The Short And Tricky Statute Of Limitations Framework For Claims Under The Interstate Land Sales Full Disclosure Act (ILSA)

Previously on this blog, I described the federal Interstate Land Sales Full Disclosure Act (“ILSA”) as a possible “land mine” for condominium developers, owing to the statute’s poorly understood exemption provisions which can be and are subject to competing judicial interpretations.  The ILSA exemption morass has been at least partly responsible for the large number of lawsuits which have been filed in recent months in Florida courts by buyers alleging claims under the statute in an effort to recover deposits paid under condo purchase agreements.

However, ILSA is not just potentially treacherous from the developer’s point of view.  Indeed, the statute poses some significant perils for buyers who may have viable claims, and these pitfalls stem from ILSA’s unusually short statute of limitations.  In judicial parlance, a statute of limitations can sound a “death knell” to the claims of an unwitting plaintiff.  See, e.g., Helton v. Clements, 832 F.2d 332, 336 (5th Cir. 1987).

Most, if not all, ILSA claims originate with respect to a written contract for the purchase and sale of real estate.  Under Florida law, the statute of limitations for an action on an obligation under a written contract is five years.  See section 95.11(2)(b), Florida Statutes.  And claims under the Florida state condo statute are governed by a four-year statute of limitations.  See section 95.11(3)(f), Florida Statutes.  But for claims which arise under the ILSA statute itself (and which are not simply for breach of an obligation under the Purchase Agreement), ILSA sets forth shorter limitation periods as follows:

— 15 U.S.C. section 1703(b): “Any contract or agreement for the sale or lease of a lot not exempt under section 1702 of this title may be revoked at the option of the purchaser or lessee until midnight of the seventh day following the signing of such contract or agreement or until such later time as may be required pursuant to applicable State laws, and such contract or agreement shall clearly provide this right.” (emphasis added).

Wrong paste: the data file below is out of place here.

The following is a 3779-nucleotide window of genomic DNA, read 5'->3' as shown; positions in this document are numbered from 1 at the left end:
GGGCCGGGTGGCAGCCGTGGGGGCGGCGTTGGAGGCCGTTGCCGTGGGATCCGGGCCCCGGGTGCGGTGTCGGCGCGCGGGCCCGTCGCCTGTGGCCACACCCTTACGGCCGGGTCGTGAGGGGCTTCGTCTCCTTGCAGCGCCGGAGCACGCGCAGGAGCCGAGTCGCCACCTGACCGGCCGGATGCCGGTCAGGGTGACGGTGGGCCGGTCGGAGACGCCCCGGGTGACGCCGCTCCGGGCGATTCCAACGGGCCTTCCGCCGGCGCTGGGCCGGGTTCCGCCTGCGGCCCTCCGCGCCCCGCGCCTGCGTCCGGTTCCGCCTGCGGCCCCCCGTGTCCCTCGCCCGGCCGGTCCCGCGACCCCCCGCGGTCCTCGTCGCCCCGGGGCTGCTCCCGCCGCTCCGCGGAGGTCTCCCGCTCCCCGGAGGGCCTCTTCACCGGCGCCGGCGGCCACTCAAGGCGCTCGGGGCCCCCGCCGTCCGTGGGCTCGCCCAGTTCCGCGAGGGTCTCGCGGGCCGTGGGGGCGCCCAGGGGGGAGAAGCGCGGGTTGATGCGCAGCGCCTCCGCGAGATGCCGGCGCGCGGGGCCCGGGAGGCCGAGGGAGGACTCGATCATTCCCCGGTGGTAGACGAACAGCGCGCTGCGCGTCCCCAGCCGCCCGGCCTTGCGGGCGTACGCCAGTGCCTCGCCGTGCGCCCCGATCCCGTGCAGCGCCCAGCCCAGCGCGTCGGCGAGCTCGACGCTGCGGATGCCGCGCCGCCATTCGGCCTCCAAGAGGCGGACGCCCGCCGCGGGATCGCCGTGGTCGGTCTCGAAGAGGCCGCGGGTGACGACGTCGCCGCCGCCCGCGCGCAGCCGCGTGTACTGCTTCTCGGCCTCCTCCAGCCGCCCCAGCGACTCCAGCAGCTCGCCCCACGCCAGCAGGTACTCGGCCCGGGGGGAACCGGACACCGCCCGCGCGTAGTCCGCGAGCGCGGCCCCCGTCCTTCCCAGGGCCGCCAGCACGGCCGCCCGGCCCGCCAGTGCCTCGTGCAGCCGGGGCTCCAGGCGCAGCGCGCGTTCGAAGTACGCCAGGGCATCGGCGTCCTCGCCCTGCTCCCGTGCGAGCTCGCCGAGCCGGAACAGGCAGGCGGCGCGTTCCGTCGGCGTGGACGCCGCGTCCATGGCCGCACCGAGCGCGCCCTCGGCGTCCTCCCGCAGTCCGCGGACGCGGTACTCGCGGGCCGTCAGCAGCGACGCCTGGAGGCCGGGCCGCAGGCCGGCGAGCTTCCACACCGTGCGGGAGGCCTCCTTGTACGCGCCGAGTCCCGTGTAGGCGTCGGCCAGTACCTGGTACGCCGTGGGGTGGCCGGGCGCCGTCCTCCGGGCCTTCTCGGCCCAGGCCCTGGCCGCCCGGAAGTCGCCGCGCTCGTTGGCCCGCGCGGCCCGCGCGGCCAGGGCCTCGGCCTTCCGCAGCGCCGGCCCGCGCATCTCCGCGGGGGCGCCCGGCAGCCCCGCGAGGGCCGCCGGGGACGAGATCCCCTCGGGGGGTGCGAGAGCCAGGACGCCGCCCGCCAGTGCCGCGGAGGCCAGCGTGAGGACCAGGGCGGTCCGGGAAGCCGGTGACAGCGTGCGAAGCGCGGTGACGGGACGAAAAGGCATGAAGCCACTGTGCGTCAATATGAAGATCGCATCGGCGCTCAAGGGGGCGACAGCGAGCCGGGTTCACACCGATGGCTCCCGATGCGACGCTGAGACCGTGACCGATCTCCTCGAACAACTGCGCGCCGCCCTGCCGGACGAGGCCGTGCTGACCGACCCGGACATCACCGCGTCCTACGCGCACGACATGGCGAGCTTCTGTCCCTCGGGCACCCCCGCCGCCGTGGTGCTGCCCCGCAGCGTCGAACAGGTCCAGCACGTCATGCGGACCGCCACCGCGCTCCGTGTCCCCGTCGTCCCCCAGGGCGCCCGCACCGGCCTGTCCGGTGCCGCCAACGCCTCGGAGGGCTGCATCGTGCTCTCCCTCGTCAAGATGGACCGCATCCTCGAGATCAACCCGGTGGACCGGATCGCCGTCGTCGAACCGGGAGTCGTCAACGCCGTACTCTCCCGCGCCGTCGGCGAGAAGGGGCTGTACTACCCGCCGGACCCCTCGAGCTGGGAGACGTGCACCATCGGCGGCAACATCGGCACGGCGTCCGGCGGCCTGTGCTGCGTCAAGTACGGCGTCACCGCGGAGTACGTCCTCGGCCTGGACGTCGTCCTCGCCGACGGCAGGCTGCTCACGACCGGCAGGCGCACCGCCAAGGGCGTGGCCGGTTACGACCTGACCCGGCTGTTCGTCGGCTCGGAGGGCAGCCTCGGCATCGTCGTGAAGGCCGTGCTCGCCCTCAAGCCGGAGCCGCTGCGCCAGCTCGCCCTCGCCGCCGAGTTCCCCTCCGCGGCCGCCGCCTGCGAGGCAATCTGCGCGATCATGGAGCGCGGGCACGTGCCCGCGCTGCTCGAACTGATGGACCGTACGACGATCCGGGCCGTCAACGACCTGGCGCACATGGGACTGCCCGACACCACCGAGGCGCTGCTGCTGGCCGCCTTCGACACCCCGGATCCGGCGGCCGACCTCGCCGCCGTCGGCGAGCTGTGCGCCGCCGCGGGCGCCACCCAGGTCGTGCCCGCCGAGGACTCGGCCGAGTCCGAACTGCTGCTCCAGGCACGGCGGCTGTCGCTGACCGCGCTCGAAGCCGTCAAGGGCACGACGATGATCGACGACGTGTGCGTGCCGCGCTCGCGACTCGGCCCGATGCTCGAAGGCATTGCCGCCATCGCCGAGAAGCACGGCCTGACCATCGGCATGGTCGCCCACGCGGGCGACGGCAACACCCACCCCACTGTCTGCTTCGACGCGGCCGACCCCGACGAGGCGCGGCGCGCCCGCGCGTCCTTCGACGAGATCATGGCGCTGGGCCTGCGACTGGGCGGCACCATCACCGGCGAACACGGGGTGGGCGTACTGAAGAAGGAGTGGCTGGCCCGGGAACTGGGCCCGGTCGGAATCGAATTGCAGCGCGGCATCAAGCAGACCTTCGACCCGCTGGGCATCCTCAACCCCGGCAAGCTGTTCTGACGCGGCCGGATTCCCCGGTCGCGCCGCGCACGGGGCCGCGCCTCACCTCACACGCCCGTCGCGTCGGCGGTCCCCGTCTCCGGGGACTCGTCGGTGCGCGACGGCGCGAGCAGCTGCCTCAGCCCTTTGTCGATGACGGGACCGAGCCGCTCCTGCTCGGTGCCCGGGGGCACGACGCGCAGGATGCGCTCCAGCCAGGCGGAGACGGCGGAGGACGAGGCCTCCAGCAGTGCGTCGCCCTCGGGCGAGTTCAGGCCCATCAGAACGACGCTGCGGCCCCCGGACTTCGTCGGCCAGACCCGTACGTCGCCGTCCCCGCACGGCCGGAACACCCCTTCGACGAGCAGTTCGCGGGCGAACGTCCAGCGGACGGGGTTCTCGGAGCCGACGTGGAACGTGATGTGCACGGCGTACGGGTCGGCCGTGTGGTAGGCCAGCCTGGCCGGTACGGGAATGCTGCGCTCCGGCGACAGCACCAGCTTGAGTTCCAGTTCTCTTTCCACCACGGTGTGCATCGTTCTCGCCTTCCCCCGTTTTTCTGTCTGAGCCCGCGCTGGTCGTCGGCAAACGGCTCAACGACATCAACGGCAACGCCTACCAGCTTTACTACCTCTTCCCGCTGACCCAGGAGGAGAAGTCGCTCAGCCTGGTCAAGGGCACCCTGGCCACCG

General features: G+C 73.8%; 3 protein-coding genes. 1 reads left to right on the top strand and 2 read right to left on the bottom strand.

— 15 U.S.C. section 1703(c): “In the case of any contract or agreement for the sale or lease of a lot for which a property report is required by this chapter and the property report has not been given to the purchaser or lessee in advance of his or her signing such contract or agreement, such contract or agreement may be revoked at the option of the purchaser or lessee within two years from the date of such signing, and such contract or agreement shall clearly provide this right.” (emphasis added).

And with respect to lawsuits brought to enforce rights under ILSA, the statute provides a three-year statute of limitations — either running from the date the contract was signed, or from the date the discovery of the ILSA violation was made, depending on which right under ILSA is being asserted.  See 15 U.S.C. section 1711.

ILSA’s statute of limitations framework is not only on the short side, but also confusing on its face.  In particular, the two-year revocation window under 1703(c) would seem to be at odds with the three-year period to bring an action provided under 1711.  The confusion stems from the fact that in its original form, ILSA provided a two-year (not the present three-year) limitations period for actions.  One Florida court has gone so far as to label the apparently conflicting provisions as “rather incongruous.”  Ni v. Deltona Corp., 701 So. 2d 888, 889 n.3 (Fla. 5th DCA 1997).  To date, I have not seen an opinion which adequately reconciles these provisions of ILSA.